Though a long-shot, Weintraub would be America's first black Jewish Republican president, opening the door for a "Black Jewish Republican" Hall of Fame, which will probably be located in Weintraub's closet. Not in the Robot Hall of Fame: Arnold Schwarzenegger
Arnold Schwarzenegger won the California recall election last year, but The Terminator was terminated at Pittsburgh's Robot Hall of Fame — where the muscle-bound cyborg lost out to that bleeping R2D2 from Star Wars.
Carnegie Mellon University opened the museum last year to honor "noteworthy robots, both real and fictional, along with their creators in recognition of the increasing benefits robots are bringing to society."
Luke Skywalker's lovable R2 unit was joined by HAL-9000 from 2001: A Space Odyssey. Two real-life robots were also among the first nut-and-bold legends inducted: NASA's Mars Pathfinder Micro Rover Flight Experiment — nicknamed "Sojourner" — and General Motor's "Unimate."
Arnold's Terminator will just have to join Data from Star Trek and Robbie the Robot from Lost in Space and to see who will be thrown out on the scrap heap next year.
Not Inducted in the Hilton Hotel Traveler Hall of Fame: Paris Hilton Jimmy Carter, the Rolling Stones, and Amelia Earhart are among the more famous members of Hilton Hotel's Traveler Hall of Fame. Of course, if you stay in enough hotels, you can get hall of fame status, too. The Traveler Hall of Fame was all a promotional stunt. Hilton will actually give you Hall of Fame status.
Over the years, the company has found reasons to induct Christopher Columbus, Elvis and Moses, even if they weren't necessarily loyal Hilton customers. The big question might be why Paris Hilton hasn't entered the family company's Travel Hall of Fame. After all, she's certainly proved she knows how to get around.
Not in the Toy Hall of Fame: Raggedy Andy
When Rochester's National Toy Hall of Fame inducted Raggedy Ann, her old sidekick Andy was feeling extra raggedy. He was snubbed in 2002, and that's no yarn.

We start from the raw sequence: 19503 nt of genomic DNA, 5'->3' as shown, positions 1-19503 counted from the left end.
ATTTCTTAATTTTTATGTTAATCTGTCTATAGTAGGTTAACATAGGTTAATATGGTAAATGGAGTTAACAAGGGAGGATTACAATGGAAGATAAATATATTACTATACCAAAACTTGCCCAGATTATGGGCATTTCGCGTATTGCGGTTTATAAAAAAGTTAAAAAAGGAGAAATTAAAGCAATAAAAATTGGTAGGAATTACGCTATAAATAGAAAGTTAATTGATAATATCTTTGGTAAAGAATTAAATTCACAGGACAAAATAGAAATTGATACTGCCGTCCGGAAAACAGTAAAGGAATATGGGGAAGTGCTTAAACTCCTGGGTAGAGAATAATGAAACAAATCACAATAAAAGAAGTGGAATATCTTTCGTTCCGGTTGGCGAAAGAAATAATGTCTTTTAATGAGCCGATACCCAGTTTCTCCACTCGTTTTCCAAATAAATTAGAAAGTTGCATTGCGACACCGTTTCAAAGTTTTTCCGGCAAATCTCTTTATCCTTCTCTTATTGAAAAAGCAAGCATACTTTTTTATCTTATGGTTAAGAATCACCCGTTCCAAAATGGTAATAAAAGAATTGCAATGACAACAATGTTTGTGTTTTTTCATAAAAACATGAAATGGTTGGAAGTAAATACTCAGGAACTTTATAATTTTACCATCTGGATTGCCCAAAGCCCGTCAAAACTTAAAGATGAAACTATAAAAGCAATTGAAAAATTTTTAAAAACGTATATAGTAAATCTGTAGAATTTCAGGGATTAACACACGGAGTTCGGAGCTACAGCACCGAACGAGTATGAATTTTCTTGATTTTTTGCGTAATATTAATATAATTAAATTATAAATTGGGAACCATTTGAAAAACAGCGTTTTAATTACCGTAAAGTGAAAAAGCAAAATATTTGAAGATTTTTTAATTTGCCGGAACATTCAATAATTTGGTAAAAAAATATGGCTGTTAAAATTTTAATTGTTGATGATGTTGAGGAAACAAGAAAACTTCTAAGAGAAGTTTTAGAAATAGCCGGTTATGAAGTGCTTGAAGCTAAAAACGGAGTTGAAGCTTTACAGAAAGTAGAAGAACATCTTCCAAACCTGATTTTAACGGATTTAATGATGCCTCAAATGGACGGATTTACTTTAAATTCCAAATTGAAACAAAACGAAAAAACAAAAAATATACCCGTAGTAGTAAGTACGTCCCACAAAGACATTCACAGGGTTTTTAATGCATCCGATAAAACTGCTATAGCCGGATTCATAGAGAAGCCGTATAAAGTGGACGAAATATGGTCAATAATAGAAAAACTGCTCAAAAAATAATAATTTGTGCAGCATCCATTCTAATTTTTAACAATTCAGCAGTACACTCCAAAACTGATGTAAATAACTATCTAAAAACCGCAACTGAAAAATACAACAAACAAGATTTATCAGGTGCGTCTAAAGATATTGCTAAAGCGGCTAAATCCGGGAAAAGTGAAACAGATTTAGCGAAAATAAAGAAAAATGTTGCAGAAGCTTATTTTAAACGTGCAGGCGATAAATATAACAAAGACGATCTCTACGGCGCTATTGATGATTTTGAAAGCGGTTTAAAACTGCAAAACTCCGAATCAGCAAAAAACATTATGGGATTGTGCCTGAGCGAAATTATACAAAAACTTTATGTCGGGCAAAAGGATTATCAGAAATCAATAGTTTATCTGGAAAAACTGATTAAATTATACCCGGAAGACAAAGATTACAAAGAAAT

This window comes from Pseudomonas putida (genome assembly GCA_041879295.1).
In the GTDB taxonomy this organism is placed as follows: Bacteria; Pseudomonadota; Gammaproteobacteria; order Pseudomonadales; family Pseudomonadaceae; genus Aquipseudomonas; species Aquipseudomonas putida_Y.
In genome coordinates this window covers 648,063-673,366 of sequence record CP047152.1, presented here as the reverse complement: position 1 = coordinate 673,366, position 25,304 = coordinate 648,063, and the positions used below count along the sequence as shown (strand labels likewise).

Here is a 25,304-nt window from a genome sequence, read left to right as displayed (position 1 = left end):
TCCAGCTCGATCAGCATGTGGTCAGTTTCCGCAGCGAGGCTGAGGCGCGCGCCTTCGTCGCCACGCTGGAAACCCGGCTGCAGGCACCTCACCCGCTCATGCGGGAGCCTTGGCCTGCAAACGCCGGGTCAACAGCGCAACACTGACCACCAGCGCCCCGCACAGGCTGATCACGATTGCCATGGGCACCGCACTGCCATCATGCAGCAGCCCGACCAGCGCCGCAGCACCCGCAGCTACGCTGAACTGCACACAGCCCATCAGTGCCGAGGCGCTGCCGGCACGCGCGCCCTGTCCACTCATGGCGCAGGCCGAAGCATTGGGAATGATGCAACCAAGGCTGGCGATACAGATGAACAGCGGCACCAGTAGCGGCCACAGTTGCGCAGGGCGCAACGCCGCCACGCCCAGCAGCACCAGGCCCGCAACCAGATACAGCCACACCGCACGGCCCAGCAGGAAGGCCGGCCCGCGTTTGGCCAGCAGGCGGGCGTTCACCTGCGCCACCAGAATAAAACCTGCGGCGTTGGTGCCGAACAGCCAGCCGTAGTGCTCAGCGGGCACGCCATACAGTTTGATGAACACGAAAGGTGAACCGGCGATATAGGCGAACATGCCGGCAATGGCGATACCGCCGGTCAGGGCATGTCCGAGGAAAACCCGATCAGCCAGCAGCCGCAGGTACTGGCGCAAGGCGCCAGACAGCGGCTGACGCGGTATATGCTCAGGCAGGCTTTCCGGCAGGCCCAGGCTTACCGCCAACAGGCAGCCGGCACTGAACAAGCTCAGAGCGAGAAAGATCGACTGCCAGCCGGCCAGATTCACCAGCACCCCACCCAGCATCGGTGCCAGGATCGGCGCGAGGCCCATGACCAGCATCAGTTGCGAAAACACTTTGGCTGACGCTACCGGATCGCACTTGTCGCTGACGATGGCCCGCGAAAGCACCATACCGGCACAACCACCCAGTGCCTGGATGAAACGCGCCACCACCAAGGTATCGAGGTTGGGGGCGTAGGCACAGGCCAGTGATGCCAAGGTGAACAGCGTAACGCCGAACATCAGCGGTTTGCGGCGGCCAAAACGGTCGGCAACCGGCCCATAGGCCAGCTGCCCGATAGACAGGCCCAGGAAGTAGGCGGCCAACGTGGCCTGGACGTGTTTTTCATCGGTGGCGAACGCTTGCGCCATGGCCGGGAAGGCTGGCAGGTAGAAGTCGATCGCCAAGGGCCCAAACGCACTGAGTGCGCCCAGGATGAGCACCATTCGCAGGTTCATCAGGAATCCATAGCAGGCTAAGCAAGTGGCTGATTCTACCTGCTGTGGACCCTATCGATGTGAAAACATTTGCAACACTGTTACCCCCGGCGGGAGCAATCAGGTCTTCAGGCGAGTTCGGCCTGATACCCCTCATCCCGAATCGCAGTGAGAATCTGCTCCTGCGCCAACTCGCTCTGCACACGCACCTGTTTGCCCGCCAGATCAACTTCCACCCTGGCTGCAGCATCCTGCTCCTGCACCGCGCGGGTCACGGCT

Raggedy Andy may still get elected to Rochester, New York's toy museum. But with G.I. Joe and Barbie's Malibu meat muffin Ken also competing, don't expect a rags-to-riches story. Laugh at Mr. Potato Head all you want. He was elected years ago, and left Mrs. Potato Head out in the cold. Not in the Ukulele Hall of Fame Museum: Tiny Tim
American Idol reject William Hung is just the latest in a long line of so-bad-they're-good singing sensations. The latest and perhaps greatest may have been ukulele-strumming falsetto-squawking Tiny Tim, his hit international hit "Tiptoe Through the Tulips."
In 1969, the hippie entertainer married on The Tonight Show in 1969, before 35 million viewers in one of the most celebrated TV events of its time. The sensation ended, but Tiny Tim kept performing, popping up on where-are-they-know TV segments, as he remained one of the few ukulele players with a hit song.
Year after year, he was nominated for honors at the Ukulele Hall of Fame in Duxbury, Mass., but the quirky singer, who died in 1996, still hasn't been admitted, even though he's the only ukulele player most Americans can name — proving that fame isn't always important to a Hall of Fame.
As a consolation, if you tiptoe through the Ukulele Hall of Fame gift shop, you can still purchase Tiny Tim's music. In 30 years, where will William Hung's version of Ricky Martin's "She Bangs" be on sale? Perhaps it will be in the "Hall of 15 Minutes of Fame," which I plan to open, purely to insure my momentary immortality.
First, however, I'm heading to Milwaukee's International Clown Hall of Fame in May, where I'll help induct Pinto Colvig as the original Bozo the clown in the 1940s. The world is now filled with Bozos, all of whom want to be stars.
Buck Wolf is entertainment producer at ABCNEWS.com. The Wolf Files is published Tuesdays. If you want to receive weekly notice when a new column is published, join the e-mail list.